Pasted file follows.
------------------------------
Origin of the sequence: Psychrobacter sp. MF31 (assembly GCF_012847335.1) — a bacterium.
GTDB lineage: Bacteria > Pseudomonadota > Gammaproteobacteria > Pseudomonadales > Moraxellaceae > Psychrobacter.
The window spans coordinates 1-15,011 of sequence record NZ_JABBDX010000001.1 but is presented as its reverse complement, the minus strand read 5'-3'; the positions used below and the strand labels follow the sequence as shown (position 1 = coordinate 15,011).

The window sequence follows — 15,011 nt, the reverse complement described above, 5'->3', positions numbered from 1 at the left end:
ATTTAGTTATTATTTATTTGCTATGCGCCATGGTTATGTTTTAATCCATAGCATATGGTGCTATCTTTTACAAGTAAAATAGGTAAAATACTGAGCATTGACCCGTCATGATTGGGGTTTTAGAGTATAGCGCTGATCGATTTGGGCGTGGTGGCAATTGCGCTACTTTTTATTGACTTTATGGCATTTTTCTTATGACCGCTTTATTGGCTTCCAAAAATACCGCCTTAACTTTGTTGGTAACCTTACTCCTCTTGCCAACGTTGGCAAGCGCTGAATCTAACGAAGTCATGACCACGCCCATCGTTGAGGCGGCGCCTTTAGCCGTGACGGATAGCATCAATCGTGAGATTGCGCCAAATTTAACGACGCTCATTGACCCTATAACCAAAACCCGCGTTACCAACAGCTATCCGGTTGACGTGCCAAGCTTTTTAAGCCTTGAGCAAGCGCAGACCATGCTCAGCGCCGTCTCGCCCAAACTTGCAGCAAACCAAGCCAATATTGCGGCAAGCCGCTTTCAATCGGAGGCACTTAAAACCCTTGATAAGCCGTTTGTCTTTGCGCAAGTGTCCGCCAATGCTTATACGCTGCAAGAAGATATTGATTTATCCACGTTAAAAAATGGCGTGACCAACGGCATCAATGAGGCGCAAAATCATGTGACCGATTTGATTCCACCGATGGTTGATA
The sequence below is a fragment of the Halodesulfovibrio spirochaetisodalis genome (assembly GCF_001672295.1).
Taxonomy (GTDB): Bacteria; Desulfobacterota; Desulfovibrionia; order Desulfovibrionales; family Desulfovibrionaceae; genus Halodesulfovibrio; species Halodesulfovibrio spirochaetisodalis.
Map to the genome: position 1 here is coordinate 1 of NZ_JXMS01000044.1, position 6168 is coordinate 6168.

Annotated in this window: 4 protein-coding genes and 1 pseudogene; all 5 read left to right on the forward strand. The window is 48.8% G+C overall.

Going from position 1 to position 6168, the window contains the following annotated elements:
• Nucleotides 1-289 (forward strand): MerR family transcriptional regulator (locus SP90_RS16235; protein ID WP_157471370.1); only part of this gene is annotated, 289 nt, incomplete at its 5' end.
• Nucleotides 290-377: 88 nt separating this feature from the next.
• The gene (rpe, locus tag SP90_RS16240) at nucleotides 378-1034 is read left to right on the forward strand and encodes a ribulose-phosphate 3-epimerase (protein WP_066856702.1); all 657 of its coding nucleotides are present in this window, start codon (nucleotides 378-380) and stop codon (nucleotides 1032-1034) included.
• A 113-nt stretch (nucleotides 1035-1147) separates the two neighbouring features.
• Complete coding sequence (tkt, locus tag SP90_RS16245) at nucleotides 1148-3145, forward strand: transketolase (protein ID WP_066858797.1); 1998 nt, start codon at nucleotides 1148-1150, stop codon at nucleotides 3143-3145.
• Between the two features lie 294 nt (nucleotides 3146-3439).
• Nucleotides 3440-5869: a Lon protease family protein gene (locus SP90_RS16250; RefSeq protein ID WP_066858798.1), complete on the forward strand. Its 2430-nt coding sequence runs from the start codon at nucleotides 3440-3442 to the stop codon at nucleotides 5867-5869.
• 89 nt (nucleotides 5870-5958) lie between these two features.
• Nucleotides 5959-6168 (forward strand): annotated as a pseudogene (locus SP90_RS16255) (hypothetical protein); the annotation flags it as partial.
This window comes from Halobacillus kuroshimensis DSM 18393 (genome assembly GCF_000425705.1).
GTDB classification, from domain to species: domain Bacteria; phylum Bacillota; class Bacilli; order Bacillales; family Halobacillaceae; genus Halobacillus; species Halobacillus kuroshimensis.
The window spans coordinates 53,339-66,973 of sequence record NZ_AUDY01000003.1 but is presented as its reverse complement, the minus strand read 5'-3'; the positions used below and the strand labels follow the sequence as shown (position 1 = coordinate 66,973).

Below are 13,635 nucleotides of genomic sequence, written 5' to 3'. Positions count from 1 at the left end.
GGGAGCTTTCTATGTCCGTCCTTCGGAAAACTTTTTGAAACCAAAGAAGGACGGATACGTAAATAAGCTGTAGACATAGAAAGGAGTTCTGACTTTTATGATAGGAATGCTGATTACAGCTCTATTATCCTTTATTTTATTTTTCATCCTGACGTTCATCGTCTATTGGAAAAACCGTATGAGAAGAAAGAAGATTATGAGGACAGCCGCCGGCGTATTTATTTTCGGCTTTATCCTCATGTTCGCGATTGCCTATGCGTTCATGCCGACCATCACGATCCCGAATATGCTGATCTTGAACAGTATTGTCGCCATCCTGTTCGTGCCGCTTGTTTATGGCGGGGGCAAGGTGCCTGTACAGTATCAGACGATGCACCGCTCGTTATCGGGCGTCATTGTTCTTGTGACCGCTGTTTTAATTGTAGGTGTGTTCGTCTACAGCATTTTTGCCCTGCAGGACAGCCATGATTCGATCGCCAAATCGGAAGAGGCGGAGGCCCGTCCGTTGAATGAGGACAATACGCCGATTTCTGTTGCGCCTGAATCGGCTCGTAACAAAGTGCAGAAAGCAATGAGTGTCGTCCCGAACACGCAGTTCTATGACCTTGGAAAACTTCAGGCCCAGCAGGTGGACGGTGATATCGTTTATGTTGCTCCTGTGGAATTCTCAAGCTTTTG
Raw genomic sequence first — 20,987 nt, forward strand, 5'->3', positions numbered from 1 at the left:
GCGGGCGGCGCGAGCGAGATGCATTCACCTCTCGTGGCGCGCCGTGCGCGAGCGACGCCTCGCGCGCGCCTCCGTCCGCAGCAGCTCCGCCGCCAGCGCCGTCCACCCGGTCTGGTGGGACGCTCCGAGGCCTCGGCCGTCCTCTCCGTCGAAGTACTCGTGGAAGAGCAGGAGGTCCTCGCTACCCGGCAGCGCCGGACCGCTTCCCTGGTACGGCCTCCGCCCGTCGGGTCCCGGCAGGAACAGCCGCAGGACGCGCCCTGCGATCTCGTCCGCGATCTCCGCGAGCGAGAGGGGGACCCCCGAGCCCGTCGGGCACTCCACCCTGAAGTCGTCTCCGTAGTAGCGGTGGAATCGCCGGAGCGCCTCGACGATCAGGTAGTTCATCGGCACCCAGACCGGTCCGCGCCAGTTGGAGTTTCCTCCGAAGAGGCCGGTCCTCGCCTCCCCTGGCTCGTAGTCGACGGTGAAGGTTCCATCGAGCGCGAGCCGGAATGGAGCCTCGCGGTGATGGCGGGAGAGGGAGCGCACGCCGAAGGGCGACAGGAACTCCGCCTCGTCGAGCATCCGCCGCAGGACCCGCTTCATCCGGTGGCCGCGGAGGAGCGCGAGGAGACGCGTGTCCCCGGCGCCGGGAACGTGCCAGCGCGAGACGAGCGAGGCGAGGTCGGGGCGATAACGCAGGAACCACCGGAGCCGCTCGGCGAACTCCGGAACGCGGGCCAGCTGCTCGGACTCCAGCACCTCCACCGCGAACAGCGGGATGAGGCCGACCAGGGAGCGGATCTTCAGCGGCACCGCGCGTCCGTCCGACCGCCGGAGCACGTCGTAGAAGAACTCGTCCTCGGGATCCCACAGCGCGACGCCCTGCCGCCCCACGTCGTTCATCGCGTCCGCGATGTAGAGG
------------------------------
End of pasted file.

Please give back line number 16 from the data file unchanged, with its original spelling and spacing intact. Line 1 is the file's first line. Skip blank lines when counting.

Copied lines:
• Between the two features lie 294 nt (nucleotides 3146-3439).